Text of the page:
Trump threatens to 'devastate' Turkish economy over Syrian Kurds
US President Donald Trump has threatened to "devastate Turkey economically" if it attacks Kurdish forces in Syria following a planned pullout of US troops.
In two tweets on Sunday, Mr Trump said that he did not want the Kurds to provoke Turkey either.
US forces have fought alongside a Kurdish militia in northern Syria against the Islamic State (IS) group.
Turkey, however, regards the People's Protection Units (YPG) as terrorists.
President Recep Tayyip Erdogan has spoken angrily about American support for the group and vowed to crush it. Turkey's foreign minister has said the country "will not be deterred by any threat".
Mr Trump's comments on Sunday followed further criticism of his abrupt decision to withdraw US forces from Syria.
A senior figure in Saudi Arabia's royal family, Prince Turki al-Faisal, told the BBC it would have a "negative impact" that would benefit Iran, Russia and Syria's President Bashar al-Assad.
US Secretary of State Mike Pompeo is currently in the Saudi capital Riyadh as he tours the Middle East to reassure US allies in the region.
What did Mr Trump say?
The president defended his decision to withdraw troops, saying any remaining IS fighters could be attacked from the air.
He did not say how Turkey's economy would suffer if it attacked the YPG.
The US imposed sanctions and trade tariffs on Turkey in August, amid a row over a detained US pastor - contributing to a sharp drop in the value of the Turkish lira. Pastor Andrew Brunson was released in October.
Mr Trump also mentioned the creation of a "20-mile (32km) safe zone", which the BBC's Barbara Plett Usher says hints at the kind of solution Mr Pompeo is trying to negotiate.
The president also said that Russia, Iran and Syria had been the biggest beneficiaries of US action in Syria and it was time to bring American soldiers home.
Turkey's foreign minister, Mevlut Cavusoglu, dismissed Mr Trump's threats.
"We have said multiple times that we will not fear or be deterred by any threat. You can get nowhere by threatening Turkey economically," he said.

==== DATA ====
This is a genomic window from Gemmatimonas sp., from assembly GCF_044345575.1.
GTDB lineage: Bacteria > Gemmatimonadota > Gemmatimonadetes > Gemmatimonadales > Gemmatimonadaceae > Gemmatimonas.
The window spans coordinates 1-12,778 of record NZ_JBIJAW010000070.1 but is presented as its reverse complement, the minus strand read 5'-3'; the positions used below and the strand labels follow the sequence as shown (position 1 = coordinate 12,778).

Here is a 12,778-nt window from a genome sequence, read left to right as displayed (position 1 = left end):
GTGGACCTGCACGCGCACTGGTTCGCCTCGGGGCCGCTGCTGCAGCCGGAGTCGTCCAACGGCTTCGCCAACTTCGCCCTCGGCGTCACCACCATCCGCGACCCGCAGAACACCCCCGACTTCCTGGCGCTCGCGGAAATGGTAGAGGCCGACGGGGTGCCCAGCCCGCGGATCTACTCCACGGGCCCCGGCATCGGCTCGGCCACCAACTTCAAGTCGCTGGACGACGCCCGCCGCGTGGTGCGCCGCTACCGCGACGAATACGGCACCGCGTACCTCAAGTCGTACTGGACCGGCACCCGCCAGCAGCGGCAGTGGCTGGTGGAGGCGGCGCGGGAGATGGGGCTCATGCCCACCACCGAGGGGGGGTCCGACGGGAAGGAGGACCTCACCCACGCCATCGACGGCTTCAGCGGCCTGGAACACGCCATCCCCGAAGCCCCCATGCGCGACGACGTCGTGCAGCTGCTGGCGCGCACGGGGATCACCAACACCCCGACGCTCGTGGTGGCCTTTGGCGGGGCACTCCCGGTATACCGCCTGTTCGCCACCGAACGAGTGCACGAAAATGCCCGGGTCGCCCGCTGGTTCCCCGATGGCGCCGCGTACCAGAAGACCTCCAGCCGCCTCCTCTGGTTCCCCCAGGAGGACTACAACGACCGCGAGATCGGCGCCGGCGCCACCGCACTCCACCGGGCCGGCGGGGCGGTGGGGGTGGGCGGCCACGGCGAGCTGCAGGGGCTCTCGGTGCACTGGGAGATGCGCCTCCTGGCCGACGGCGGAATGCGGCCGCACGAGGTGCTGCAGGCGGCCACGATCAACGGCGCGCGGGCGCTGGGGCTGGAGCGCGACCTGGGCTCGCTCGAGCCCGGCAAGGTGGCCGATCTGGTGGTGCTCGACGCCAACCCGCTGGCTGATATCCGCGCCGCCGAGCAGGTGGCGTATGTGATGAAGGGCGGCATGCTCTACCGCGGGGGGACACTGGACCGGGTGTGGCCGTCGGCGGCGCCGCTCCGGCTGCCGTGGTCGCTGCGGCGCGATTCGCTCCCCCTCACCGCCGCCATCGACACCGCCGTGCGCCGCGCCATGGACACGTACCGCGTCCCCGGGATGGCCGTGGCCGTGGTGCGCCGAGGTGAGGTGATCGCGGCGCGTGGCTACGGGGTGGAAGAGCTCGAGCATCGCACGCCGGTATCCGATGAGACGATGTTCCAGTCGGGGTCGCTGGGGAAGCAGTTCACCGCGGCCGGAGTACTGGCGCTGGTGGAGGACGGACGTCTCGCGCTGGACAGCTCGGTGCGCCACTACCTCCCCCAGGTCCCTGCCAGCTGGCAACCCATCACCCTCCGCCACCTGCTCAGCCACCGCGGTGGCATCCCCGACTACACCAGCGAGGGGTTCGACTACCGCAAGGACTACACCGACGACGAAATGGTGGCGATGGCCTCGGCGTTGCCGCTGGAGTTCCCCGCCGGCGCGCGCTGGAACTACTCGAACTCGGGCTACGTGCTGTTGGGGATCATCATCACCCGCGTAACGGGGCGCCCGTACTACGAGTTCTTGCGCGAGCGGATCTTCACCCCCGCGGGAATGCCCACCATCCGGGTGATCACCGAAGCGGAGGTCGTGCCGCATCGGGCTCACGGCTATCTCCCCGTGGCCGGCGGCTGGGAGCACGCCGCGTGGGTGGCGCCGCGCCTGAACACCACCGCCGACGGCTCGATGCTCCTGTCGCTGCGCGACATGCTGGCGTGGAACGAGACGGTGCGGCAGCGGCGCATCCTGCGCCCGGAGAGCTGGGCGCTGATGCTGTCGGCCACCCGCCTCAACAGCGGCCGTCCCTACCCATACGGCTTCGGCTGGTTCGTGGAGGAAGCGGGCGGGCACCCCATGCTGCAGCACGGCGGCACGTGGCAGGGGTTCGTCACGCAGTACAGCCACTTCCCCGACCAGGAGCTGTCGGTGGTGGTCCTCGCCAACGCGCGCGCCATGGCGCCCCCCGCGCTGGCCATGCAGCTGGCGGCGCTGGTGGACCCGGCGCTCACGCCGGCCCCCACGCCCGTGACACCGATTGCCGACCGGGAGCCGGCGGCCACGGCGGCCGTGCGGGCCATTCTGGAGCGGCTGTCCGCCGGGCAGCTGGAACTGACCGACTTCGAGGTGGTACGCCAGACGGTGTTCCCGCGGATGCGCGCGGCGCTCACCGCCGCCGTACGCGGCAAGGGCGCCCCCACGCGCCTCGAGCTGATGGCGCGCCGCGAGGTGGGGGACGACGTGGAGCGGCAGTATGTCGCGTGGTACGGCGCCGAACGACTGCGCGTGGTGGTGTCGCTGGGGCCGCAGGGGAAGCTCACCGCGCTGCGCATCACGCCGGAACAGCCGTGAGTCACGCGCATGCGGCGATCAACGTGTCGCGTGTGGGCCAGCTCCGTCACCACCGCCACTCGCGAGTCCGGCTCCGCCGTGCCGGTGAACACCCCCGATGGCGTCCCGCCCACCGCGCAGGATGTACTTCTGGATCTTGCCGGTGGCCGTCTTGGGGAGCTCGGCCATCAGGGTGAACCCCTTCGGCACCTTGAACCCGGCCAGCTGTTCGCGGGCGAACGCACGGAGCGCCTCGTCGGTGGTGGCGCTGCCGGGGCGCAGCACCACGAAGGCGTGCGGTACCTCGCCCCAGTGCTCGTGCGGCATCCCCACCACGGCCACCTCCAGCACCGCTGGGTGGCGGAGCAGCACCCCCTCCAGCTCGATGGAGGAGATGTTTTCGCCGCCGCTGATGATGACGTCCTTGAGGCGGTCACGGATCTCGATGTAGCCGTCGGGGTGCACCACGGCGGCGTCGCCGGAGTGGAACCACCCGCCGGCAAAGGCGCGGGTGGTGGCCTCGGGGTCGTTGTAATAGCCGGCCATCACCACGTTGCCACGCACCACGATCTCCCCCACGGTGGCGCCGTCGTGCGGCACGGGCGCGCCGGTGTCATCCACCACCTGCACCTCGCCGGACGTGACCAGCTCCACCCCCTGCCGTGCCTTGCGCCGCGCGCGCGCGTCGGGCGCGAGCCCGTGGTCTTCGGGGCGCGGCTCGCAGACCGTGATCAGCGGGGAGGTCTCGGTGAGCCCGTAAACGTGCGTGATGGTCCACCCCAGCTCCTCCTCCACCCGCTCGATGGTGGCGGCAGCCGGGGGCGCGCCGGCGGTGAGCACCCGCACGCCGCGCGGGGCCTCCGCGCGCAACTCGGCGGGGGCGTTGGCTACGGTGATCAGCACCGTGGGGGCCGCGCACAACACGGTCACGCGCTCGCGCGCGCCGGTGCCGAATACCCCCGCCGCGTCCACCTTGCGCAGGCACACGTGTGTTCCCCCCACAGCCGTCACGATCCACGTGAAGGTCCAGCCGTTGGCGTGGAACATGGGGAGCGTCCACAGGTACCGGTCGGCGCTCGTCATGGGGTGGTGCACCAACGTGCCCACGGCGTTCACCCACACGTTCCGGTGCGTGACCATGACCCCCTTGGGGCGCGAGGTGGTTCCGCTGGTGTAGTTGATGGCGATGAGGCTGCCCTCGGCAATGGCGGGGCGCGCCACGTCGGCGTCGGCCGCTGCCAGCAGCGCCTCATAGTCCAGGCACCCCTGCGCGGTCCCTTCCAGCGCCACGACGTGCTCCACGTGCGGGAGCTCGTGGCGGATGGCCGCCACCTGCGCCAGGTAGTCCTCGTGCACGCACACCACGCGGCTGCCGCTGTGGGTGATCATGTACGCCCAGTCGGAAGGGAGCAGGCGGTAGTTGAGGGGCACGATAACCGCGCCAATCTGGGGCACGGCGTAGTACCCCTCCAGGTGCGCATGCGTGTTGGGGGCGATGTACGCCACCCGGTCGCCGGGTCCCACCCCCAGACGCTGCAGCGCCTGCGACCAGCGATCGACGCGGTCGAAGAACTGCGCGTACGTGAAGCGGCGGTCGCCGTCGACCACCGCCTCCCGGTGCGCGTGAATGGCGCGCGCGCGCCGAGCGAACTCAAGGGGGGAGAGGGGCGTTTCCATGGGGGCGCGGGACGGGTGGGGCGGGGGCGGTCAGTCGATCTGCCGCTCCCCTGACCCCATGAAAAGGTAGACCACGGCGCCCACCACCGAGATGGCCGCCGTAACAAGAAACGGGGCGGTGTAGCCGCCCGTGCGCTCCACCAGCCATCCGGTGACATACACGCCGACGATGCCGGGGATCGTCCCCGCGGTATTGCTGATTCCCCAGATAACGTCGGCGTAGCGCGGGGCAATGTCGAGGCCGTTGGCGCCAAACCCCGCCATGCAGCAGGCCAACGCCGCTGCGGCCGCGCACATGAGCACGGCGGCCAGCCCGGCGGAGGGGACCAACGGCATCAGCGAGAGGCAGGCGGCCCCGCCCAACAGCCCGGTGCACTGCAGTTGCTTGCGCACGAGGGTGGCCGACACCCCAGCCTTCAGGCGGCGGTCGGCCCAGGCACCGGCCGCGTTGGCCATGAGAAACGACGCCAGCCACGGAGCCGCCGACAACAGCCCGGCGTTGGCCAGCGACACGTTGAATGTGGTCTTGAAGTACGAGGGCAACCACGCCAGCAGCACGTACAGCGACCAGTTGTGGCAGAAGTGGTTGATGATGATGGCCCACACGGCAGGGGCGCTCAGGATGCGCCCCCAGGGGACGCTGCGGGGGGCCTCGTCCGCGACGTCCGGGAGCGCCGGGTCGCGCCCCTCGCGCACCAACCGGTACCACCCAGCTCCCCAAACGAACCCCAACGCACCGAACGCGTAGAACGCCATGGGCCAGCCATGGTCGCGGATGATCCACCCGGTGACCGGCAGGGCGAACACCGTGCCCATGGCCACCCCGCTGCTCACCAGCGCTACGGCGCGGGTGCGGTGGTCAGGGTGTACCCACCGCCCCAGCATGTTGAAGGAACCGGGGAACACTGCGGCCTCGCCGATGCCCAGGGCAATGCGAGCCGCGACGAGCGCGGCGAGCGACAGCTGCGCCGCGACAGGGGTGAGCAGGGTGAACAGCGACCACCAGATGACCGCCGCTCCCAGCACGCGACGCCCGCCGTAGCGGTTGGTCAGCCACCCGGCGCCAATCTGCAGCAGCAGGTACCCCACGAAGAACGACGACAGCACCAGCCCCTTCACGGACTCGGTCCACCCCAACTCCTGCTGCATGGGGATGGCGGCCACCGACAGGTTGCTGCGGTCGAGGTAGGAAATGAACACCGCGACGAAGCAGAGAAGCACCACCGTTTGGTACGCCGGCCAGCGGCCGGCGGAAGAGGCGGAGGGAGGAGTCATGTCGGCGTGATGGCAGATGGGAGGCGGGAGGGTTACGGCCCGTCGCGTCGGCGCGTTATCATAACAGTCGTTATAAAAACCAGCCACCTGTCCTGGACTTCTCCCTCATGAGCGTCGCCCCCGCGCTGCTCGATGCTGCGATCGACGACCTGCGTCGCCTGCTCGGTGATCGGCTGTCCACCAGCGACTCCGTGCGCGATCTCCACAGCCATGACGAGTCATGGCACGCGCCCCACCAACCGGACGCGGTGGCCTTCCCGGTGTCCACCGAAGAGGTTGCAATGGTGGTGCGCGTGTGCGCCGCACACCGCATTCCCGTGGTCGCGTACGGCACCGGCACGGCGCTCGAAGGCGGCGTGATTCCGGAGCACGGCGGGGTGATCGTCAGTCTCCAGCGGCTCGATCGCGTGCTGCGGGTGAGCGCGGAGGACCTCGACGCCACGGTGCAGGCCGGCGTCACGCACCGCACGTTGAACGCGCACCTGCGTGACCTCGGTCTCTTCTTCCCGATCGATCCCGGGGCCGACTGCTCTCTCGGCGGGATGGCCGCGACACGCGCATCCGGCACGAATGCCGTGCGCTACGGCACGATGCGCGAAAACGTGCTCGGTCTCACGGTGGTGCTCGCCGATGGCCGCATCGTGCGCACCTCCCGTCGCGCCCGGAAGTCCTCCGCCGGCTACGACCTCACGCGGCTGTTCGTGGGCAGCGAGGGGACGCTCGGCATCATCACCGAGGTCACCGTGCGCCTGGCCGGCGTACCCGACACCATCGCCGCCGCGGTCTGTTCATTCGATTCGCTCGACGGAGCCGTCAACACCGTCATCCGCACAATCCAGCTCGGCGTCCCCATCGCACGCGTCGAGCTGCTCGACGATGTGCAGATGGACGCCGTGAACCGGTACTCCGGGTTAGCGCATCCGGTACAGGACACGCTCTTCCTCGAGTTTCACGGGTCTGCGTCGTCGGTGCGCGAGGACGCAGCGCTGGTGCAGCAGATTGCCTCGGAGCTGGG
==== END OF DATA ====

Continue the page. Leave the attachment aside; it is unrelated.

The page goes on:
He also criticised Mr Trump's methods, saying: "Strategic alliances should not be discussed over Twitter or social media."
President Erdogan's spokesman, Ibrahim Kalin, said Turkey expected the US to "honour our strategic partnership".
"Terrorists can't be your partners and allies," he said.
President Trump shocked allies and faced strong criticism at home last month when he ordered US forces to immediately begin withdrawing from the approximately 30% of Syria controlled by the YPG-led Syrian Democratic Forces (SDF) alliance.
The US military began its pullout last week by withdrawing some military equipment from Syria, although its troops remained in the country.
What has Mike Pompeo said?
Over the weekend, Mr Pompeo said he had spoken to Mr Cavusoglu by phone and was "optimistic" that an agreement could be reached with Turkey to protect Kurdish fighters.
Speaking in Abu Dhabi, Mr Pompeo said the US recognised "the Turkish people's right and Mr Erdogan's right to defend their country from terrorists".
"We also know that those fighting alongside us for all this time deserve to be protected as well," he added.
In Riyadh, Mr Pompeo discussed Iran and the conflicts in Yemen and Syria with King Salman.
It is not clear whether he sought an update on the investigation into the murder of journalist Jamal Khashoggi.
Mr Khashoggi, a critic of Saudi Arabia's rulers, was murdered at the Saudi consulate in Istanbul three months ago.
How many US troops are in Syria?
About 2,000 US military personnel are reported to be deployed in northern Syria.
Ground troops first arrived in autumn 2015 when then-President Barack Obama sent in a small number of special forces to train and advise YPG fighters.
The US did this after several attempts at training and arming Syrian Arab rebel groups to battle IS militants descended into chaos.
Over the intervening years, the number of US troops in Syria has increased, and a network of bases and airfields has been established in an arc across the north-eastern part of the country.